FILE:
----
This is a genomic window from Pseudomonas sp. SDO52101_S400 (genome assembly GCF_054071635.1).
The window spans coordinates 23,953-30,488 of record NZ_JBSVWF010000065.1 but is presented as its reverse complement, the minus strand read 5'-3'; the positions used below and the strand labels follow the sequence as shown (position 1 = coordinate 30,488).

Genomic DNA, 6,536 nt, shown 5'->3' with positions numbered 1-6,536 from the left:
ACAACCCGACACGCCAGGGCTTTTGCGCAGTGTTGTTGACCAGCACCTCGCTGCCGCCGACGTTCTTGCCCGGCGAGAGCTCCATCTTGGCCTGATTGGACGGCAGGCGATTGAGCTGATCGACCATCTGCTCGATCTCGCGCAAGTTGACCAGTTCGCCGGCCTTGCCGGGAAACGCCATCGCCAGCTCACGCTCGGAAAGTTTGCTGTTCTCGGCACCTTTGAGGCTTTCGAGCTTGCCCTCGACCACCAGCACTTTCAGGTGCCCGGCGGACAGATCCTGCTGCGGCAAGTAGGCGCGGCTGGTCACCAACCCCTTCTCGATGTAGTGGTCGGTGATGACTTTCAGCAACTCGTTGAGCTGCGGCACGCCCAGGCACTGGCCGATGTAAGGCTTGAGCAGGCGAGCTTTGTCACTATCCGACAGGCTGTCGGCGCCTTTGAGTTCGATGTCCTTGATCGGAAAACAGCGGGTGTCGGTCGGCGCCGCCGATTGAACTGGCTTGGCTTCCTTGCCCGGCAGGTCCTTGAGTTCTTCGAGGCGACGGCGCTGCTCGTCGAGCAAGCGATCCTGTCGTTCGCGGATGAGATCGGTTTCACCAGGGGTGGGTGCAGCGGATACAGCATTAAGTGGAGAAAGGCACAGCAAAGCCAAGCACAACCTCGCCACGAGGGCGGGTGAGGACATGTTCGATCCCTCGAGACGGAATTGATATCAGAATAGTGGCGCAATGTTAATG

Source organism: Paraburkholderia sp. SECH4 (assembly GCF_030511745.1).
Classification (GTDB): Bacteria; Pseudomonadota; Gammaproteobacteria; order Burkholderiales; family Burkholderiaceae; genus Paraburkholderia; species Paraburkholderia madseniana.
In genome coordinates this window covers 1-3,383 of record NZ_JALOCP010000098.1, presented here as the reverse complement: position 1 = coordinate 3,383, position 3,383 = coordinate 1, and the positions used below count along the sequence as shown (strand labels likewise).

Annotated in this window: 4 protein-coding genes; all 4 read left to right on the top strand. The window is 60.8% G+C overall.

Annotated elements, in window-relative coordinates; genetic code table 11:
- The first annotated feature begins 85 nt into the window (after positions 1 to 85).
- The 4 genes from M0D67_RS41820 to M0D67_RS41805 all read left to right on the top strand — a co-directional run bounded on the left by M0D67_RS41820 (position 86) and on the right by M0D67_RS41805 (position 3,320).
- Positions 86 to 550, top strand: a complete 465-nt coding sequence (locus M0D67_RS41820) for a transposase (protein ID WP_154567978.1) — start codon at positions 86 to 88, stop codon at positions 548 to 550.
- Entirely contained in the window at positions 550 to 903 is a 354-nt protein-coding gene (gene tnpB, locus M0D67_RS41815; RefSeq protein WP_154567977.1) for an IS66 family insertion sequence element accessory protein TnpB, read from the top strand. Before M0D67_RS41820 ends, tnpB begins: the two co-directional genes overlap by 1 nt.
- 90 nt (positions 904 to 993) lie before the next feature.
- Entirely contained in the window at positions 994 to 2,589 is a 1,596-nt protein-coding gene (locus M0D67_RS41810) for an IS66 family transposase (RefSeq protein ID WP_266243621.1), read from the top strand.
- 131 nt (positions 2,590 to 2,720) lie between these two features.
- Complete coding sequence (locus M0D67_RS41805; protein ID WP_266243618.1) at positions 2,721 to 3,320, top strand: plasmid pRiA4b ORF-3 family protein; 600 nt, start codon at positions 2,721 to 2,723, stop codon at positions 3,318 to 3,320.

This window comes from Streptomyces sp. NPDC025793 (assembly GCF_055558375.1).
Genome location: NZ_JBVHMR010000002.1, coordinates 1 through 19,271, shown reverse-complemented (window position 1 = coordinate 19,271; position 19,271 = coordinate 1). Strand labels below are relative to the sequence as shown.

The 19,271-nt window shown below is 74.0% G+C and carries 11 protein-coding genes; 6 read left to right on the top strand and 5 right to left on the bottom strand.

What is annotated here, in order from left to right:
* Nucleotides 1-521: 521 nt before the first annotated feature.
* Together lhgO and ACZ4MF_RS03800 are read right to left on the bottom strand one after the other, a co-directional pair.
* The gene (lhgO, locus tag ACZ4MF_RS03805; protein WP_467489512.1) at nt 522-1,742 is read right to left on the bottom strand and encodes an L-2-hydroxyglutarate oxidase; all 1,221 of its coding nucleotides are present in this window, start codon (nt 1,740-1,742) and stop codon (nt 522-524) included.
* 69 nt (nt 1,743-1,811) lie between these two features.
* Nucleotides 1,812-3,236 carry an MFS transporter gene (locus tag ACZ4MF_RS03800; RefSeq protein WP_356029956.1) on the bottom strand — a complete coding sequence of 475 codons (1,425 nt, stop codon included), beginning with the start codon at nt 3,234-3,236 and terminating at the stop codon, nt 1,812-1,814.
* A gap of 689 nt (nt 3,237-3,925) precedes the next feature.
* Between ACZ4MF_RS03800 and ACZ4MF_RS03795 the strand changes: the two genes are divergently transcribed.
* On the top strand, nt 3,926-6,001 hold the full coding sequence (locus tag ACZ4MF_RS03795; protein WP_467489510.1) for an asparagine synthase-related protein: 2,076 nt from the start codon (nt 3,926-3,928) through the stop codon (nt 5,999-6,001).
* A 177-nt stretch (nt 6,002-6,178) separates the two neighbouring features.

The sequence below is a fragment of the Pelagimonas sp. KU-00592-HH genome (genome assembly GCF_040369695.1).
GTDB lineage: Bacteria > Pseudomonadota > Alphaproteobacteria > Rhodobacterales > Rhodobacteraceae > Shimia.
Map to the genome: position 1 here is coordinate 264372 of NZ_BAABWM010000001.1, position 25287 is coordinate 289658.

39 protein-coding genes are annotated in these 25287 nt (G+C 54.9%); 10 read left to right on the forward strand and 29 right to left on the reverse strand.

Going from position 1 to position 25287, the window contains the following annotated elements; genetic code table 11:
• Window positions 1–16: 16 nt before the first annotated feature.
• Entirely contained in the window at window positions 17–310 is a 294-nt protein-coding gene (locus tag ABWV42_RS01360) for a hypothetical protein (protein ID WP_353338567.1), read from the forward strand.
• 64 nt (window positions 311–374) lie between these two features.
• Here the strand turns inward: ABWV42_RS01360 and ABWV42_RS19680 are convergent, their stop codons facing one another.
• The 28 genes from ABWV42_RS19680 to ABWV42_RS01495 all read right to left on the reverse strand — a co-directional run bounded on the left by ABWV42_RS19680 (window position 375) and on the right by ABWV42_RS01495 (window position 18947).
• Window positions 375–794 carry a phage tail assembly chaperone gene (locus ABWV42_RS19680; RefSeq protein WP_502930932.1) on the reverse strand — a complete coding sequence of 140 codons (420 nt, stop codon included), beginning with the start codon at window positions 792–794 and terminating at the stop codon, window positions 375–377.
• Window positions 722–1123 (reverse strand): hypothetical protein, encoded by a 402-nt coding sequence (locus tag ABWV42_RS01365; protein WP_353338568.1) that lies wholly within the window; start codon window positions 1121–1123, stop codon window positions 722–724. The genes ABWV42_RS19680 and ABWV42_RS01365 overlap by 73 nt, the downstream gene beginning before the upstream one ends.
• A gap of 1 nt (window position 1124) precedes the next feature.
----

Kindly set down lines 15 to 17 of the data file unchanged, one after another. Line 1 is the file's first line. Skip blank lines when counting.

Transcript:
- Entirely contained in the window at positions 994 to 2,589 is a 1,596-nt protein-coding gene (locus M0D67_RS41810) for an IS66 family transposase (RefSeq protein ID WP_266243621.1), read from the top strand.
- 131 nt (positions 2,590 to 2,720) lie between these two features.
- Complete coding sequence (locus M0D67_RS41805; protein ID WP_266243618.1) at positions 2,721 to 3,320, top strand: plasmid pRiA4b ORF-3 family protein; 600 nt, start codon at positions 2,721 to 2,723, stop codon at positions 3,318 to 3,320.